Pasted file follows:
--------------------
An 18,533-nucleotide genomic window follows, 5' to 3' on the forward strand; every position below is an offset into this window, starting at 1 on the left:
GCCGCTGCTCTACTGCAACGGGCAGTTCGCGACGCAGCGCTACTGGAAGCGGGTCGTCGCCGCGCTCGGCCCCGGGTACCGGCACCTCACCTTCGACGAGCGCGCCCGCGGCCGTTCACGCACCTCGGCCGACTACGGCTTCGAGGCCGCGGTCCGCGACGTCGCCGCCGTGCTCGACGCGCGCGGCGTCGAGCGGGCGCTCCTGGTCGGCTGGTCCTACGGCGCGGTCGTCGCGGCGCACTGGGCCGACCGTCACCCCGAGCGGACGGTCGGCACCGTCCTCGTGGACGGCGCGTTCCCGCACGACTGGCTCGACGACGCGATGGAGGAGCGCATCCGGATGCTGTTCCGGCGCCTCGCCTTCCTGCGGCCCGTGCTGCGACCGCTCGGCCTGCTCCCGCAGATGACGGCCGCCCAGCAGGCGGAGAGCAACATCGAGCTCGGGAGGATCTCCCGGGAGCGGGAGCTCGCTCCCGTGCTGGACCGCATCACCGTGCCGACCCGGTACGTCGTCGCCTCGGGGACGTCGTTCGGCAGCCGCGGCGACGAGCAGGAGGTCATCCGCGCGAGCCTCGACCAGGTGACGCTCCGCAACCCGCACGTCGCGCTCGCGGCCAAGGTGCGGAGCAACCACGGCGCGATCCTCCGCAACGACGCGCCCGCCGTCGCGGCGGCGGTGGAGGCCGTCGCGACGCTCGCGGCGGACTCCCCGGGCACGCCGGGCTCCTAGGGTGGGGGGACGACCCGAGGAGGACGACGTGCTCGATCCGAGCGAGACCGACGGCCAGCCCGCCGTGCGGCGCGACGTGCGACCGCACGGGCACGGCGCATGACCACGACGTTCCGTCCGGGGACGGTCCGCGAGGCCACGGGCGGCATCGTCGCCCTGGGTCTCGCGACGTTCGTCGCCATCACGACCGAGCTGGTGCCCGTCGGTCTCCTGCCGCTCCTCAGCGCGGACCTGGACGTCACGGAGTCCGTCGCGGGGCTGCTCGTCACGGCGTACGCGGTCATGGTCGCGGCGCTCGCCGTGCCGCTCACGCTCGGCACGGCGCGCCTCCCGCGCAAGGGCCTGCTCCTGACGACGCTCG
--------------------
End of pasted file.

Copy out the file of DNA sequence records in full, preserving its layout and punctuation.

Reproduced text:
An 18,533-nucleotide genomic window follows, 5' to 3' on the forward strand; every position below is an offset into this window, starting at 1 on the left:
GCCGCTGCTCTACTGCAACGGGCAGTTCGCGACGCAGCGCTACTGGAAGCGGGTCGTCGCCGCGCTCGGCCCCGGGTACCGGCACCTCACCTTCGACGAGCGCGCCCGCGGCCGTTCACGCACCTCGGCCGACTACGGCTTCGAGGCCGCGGTCCGCGACGTCGCCGCCGTGCTCGACGCGCGCGGCGTCGAGCGGGCGCTCCTGGTCGGCTGGTCCTACGGCGCGGTCGTCGCGGCGCACTGGGCCGACCGTCACCCCGAGCGGACGGTCGGCACCGTCCTCGTGGACGGCGCGTTCCCGCACGACTGGCTCGACGACGCGATGGAGGAGCGCATCCGGATGCTGTTCCGGCGCCTCGCCTTCCTGCGGCCCGTGCTGCGACCGCTCGGCCTGCTCCCGCAGATGACGGCCGCCCAGCAGGCGGAGAGCAACATCGAGCTCGGGAGGATCTCCCGGGAGCGGGAGCTCGCTCCCGTGCTGGACCGCATCACCGTGCCGACCCGGTACGTCGTCGCCTCGGGGACGTCGTTCGGCAGCCGCGGCGACGAGCAGGAGGTCATCCGCGCGAGCCTCGACCAGGTGACGCTCCGCAACCCGCACGTCGCGCTCGCGGCCAAGGTGCGGAGCAACCACGGCGCGATCCTCCGCAACGACGCGCCCGCCGTCGCGGCGGCGGTGGAGGCCGTCGCGACGCTCGCGGCGGACTCCCCGGGCACGCCGGGCTCCTAGGGTGGGGGGACGACCCGAGGAGGACGACGTGCTCGATCCGAGCGAGACCGACGGCCAGCCCGCCGTGCGGCGCGACGTGCGACCGCACGGGCACGGCGCATGACCACGACGTTCCGTCCGGGGACGGTCCGCGAGGCCACGGGCGGCATCGTCGCCCTGGGTCTCGCGACGTTCGTCGCCATCACGACCGAGCTGGTGCCCGTCGGTCTCCTGCCGCTCCTCAGCGCGGACCTGGACGTCACGGAGTCCGTCGCGGGGCTGCTCGTCACGGCGTACGCGGTCATGGTCGCGGCGCTCGCCGTGCCGCTCACGCTCGGCACGGCGCGCCTCCCGCGCAAGGGCCTGCTCCTGACGACGCTCG